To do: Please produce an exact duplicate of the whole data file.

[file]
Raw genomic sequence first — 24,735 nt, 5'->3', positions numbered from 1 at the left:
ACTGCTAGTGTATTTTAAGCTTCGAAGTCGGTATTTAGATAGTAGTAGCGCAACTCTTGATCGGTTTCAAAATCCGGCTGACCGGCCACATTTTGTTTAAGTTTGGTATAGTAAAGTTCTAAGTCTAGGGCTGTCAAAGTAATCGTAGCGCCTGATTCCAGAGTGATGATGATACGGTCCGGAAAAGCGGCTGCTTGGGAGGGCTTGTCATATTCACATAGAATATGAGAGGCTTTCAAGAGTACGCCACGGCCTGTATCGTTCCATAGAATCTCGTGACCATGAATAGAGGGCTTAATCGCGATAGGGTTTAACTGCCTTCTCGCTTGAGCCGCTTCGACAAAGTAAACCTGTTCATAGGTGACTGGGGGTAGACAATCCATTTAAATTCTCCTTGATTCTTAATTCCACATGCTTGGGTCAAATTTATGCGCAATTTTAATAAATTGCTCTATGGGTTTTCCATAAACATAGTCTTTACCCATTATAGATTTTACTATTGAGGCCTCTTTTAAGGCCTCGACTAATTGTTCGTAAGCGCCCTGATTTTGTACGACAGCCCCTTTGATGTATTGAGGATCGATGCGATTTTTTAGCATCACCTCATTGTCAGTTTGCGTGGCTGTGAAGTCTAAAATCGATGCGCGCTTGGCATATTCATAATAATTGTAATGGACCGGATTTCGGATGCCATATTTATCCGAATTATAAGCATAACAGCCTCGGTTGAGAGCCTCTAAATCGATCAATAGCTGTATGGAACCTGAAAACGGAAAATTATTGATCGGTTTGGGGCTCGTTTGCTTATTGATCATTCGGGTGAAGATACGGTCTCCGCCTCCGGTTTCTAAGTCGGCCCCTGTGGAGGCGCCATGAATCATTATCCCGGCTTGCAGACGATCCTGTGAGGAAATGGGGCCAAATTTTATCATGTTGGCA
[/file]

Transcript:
Raw genomic sequence first — 24,735 nt, 5'->3', positions numbered from 1 at the left:
ACTGCTAGTGTATTTTAAGCTTCGAAGTCGGTATTTAGATAGTAGTAGCGCAACTCTTGATCGGTTTCAAAATCCGGCTGACCGGCCACATTTTGTTTAAGTTTGGTATAGTAAAGTTCTAAGTCTAGGGCTGTCAAAGTAATCGTAGCGCCTGATTCCAGAGTGATGATGATACGGTCCGGAAAAGCGGCTGCTTGGGAGGGCTTGTCATATTCACATAGAATATGAGAGGCTTTCAAGAGTACGCCACGGCCTGTATCGTTCCATAGAATCTCGTGACCATGAATAGAGGGCTTAATCGCGATAGGGTTTAACTGCCTTCTCGCTTGAGCCGCTTCGACAAAGTAAACCTGTTCATAGGTGACTGGGGGTAGACAATCCATTTAAATTCTCCTTGATTCTTAATTCCACATGCTTGGGTCAAATTTATGCGCAATTTTAATAAATTGCTCTATGGGTTTTCCATAAACATAGTCTTTACCCATTATAGATTTTACTATTGAGGCCTCTTTTAAGGCCTCGACTAATTGTTCGTAAGCGCCCTGATTTTGTACGACAGCCCCTTTGATGTATTGAGGATCGATGCGATTTTTTAGCATCACCTCATTGTCAGTTTGCGTGGCTGTGAAGTCTAAAATCGATGCGCGCTTGGCATATTCATAATAATTGTAATGGACCGGATTTCGGATGCCATATTTATCCGAATTATAAGCATAACAGCCTCGGTTGAGAGCCTCTAAATCGATCAATAGCTGTATGGAACCTGAAAACGGAAAATTATTGATCGGTTTGGGGCTCGTTTGCTTATTGATCATTCGGGTGAAGATACGGTCTCCGCCTCCGGTTTCTAAGTCGGCCCCTGTGGAGGCGCCATGAATCATTATCCCGGCTTGCAGACGATCCTGTGAGGAAATGGGGCCAAATTTTATCATGTTGGCA